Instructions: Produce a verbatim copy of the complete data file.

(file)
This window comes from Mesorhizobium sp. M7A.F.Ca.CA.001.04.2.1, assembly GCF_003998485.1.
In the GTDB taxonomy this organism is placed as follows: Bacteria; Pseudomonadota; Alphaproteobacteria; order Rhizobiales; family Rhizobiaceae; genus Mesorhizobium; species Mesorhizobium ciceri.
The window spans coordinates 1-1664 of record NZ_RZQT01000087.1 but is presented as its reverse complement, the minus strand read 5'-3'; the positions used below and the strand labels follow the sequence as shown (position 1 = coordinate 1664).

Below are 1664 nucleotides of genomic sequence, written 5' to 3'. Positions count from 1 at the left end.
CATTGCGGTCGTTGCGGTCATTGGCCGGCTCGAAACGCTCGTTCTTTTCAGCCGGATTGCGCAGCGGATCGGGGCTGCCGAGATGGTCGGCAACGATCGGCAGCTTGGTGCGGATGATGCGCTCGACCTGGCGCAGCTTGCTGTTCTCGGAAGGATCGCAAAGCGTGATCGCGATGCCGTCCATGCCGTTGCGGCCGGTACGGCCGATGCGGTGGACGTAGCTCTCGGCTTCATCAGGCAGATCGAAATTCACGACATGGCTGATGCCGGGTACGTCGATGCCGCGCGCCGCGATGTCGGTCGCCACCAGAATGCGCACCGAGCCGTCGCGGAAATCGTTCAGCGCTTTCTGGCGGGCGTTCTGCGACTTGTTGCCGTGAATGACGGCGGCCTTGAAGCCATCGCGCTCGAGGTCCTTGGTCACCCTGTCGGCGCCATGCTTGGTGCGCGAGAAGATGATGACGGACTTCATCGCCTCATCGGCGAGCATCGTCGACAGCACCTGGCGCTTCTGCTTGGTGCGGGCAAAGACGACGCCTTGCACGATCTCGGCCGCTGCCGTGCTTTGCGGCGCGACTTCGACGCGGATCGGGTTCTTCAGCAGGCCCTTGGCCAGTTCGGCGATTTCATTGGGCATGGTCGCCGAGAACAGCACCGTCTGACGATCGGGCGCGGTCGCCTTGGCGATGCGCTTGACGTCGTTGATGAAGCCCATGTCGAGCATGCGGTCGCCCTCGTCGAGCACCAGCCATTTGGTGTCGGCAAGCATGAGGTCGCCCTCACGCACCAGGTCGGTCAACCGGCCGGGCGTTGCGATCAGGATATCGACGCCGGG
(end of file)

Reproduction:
This window comes from Mesorhizobium sp. M7A.F.Ca.CA.001.04.2.1, assembly GCF_003998485.1.
In the GTDB taxonomy this organism is placed as follows: Bacteria; Pseudomonadota; Alphaproteobacteria; order Rhizobiales; family Rhizobiaceae; genus Mesorhizobium; species Mesorhizobium ciceri.
The window spans coordinates 1-1664 of record NZ_RZQT01000087.1 but is presented as its reverse complement, the minus strand read 5'-3'; the positions used below and the strand labels follow the sequence as shown (position 1 = coordinate 1664).

Below are 1664 nucleotides of genomic sequence, written 5' to 3'. Positions count from 1 at the left end.
CATTGCGGTCGTTGCGGTCATTGGCCGGCTCGAAACGCTCGTTCTTTTCAGCCGGATTGCGCAGCGGATCGGGGCTGCCGAGATGGTCGGCAACGATCGGCAGCTTGGTGCGGATGATGCGCTCGACCTGGCGCAGCTTGCTGTTCTCGGAAGGATCGCAAAGCGTGATCGCGATGCCGTCCATGCCGTTGCGGCCGGTACGGCCGATGCGGTGGACGTAGCTCTCGGCTTCATCAGGCAGATCGAAATTCACGACATGGCTGATGCCGGGTACGTCGATGCCGCGCGCCGCGATGTCGGTCGCCACCAGAATGCGCACCGAGCCGTCGCGGAAATCGTTCAGCGCTTTCTGGCGGGCGTTCTGCGACTTGTTGCCGTGAATGACGGCGGCCTTGAAGCCATCGCGCTCGAGGTCCTTGGTCACCCTGTCGGCGCCATGCTTGGTGCGCGAGAAGATGATGACGGACTTCATCGCCTCATCGGCGAGCATCGTCGACAGCACCTGGCGCTTCTGCTTGGTGCGGGCAAAGACGACGCCTTGCACGATCTCGGCCGCTGCCGTGCTTTGCGGCGCGACTTCGACGCGGATCGGGTTCTTCAGCAGGCCCTTGGCCAGTTCGGCGATTTCATTGGGCATGGTCGCCGAGAACAGCACCGTCTGACGATCGGGCGCGGTCGCCTTGGCGATGCGCTTGACGTCGTTGATGAAGCCCATGTCGAGCATGCGGTCGCCCTCGTCGAGCACCAGCCATTTGGTGTCGGCAAGCATGAGGTCGCCCTCACGCACCAGGTCGGTCAACCGGCCGGGCGTTGCGATCAGGATATCGACGCCGGG